The volume is a collection of six lectures delivered by Dr Kapila Vatsyayan at different UNESCO seminars and two reports prepared for UNESCO. These present, discuss, analyse and prognosticate the varied aspects of human development in India and other developing nations. She has made pertinent observations and suggestions with a futuristic view on UNDP's "Human Development Report 1990" which defines and measures human development.
Through these papers and reports, Dr Vatsyayan has attempted to chart out a new perspective from the viewpoint of developing countries. The Western paradigms in defining development do not fit the frame of these countries. Culture, arts, oral wisdom, all should come to play a crucial role in defining, planning and executing developmental programmes in such countries, and in assessing their educational status.
In addition, the volume provides a historical glimpse of Delhi and addresses the issues of cultural heritage and cultural lifestyle of the National Capital Territory of Delhi. In a nutshell, Dr Vatsyayan makes the readers travel with her continuous UNESCO engagement of over a period of sixty years.
Kapila Vatsyayan, Chairperson, IIC- International Research Division, India International Centre, New Delhi, and a former Member of Parliament (Rajya Sabha), is a well-known and leading scholar of interrelatedness of the arts. She was the founder-director of the Indira Gandhi National Centre for the Arts in Delhi, and has been Secretary, Government of India in the Department of Arts and Culture, where she was involved in framing policies with regard to many institutions of higher education and culture in India. She has also been the President, India International Centre; and Member, UNESCO Executive Board. She is the author of over thirty books, including Classical Indian Dance in Literature and the Arts (1968), The Square and the Circle of Indian Arts (1983), and a series of monographs on the Gita Govinda. She has conceived and organized conferences and exhibitions covering a range of concerns in Indian art, education and culture, and is the editor and general editor of several publications. In 2011, she was honoured with the "Padma Vibhushan" by the Government of India.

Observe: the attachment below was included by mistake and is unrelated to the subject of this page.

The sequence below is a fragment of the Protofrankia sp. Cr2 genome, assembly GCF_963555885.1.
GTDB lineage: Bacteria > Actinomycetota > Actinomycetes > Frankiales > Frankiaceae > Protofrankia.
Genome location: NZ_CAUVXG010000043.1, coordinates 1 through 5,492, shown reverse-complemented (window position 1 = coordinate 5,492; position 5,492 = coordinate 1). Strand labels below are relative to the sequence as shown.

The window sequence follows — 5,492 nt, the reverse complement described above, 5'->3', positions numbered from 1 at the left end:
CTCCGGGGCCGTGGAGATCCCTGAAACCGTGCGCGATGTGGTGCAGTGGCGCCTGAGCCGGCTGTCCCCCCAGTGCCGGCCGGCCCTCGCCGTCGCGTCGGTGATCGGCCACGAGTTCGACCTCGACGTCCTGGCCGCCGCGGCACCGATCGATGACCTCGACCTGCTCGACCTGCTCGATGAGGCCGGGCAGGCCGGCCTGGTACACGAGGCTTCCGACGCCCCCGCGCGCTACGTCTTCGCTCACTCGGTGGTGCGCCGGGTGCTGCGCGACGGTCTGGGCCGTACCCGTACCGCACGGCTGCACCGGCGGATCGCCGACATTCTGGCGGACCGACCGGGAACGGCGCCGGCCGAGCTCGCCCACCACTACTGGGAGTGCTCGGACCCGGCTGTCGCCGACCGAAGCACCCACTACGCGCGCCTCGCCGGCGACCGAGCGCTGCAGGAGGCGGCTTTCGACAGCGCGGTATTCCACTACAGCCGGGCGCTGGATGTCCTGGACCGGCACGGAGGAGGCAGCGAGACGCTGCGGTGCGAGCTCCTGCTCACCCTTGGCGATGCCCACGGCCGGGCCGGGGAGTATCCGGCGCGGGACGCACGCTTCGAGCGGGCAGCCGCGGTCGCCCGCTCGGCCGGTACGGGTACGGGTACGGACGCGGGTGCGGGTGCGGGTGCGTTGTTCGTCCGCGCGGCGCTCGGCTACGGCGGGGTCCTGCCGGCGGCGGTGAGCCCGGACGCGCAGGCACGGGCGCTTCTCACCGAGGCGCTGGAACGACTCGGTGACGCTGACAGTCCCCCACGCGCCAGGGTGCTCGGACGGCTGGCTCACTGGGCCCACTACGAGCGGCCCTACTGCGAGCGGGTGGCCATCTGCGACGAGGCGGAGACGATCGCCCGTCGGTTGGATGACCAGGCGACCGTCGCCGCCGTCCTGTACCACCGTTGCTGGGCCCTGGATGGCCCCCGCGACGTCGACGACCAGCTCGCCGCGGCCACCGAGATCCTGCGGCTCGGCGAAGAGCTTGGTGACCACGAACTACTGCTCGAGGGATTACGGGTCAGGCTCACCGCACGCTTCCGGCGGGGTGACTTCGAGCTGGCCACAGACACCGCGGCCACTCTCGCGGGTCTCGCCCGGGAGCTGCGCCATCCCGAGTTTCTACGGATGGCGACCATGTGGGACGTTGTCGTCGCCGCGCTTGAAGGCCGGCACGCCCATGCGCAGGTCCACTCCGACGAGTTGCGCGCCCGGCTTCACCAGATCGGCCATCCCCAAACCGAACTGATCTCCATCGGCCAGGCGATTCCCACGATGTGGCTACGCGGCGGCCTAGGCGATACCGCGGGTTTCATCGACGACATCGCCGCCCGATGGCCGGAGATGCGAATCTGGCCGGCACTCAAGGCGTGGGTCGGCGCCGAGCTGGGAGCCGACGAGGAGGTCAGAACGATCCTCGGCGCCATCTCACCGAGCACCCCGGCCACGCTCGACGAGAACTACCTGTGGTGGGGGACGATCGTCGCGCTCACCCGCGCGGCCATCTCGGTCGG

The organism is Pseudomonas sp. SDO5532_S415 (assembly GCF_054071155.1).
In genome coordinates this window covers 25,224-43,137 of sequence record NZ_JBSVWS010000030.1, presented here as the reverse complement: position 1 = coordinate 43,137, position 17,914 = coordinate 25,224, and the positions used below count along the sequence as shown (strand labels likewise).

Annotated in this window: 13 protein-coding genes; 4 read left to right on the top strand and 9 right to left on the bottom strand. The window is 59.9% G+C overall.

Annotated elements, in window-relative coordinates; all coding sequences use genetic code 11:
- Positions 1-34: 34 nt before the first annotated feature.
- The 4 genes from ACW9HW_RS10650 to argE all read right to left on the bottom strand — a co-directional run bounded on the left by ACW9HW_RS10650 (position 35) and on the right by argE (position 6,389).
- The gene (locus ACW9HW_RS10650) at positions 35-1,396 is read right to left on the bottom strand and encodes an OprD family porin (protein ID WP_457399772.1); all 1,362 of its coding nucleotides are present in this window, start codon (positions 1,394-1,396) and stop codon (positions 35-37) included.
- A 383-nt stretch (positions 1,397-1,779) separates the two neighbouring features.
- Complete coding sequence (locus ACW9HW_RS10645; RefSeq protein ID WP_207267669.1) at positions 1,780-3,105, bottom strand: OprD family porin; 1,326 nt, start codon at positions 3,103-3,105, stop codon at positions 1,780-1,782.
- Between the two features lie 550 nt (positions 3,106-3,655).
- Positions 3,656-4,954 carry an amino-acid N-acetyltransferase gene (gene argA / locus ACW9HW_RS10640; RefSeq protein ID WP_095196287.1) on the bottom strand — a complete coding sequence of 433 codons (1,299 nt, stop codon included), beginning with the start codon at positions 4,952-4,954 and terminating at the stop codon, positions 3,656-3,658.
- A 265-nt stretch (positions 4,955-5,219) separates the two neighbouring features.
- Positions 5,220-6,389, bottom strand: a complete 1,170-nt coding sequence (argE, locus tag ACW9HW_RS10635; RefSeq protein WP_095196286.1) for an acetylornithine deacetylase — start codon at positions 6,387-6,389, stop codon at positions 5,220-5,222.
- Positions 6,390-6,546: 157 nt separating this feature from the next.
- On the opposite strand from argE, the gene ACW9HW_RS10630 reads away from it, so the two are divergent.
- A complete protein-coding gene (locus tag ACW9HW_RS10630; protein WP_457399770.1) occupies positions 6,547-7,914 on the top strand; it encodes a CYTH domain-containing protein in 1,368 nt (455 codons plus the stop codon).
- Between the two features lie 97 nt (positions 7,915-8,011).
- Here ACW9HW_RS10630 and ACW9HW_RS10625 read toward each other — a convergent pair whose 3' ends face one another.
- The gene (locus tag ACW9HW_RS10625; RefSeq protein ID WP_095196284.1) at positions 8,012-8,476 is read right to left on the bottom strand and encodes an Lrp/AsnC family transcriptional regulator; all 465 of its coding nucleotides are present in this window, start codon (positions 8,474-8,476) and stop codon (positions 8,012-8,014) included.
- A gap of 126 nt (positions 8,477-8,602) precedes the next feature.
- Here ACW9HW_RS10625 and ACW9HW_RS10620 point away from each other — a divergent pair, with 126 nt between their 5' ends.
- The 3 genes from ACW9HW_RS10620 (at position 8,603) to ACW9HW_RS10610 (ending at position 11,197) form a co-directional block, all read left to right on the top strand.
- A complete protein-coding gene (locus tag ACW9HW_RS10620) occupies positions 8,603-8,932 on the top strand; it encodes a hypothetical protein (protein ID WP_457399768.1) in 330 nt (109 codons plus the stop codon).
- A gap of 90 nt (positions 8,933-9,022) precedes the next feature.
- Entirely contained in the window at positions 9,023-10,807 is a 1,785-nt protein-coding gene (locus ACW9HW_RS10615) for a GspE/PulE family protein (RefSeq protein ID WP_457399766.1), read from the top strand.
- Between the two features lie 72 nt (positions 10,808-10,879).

DEVELOPMENT per se is perceived as economic development. The indices of the same are Gross National Product (GNP), Gross Domestic Product (GDP), per capita income, employment opportunity, high literacy rate, urbanization, high standard of life and so on. But development sans arts, culture, ecology and human values cannot exist for long. Many initiatives undertaken across the globe in the name of economic development have backfired. For example, dams across major river systems of the world brought economic prosperity for few decades, .later they damaged the perennial 60w of those river systems, depleted ground water level, damaged the ecology of the surrounding areas, and destabilized the life, culture and economic condition of all those people who were displaced. So is the case with many atomic power plants. They turned out to be perpetual threat to human life and the entire ecosystem around them. In reality, the damages they brought in are more than the gains. Any initiative, be it economic, industrial or educational, should be inclusive of all aspects of human life, thereby development should be sustainable; it should in essence address economic, social, political and cultural factors.
Many of the less developed countries of Asia and Africa were acutely exploited by their colonizers for centuries curtailing their freedom and draining their resources, making their arts, culture, lifestyle, educational system and self identity almost die. Though these countries got freedom from their coIonizers post-Second World War, decades of their efforts haven't resulted in real development. They had to rebuild their nations and had many challenges to overcome. Imparting help in their reconstruction drive are organizations like United Nations Educational, Scientific and Cultural Organization (UNESCO) and United Nations Development Programme (UNDP), which play a pivotal role in employing composite growth programmes.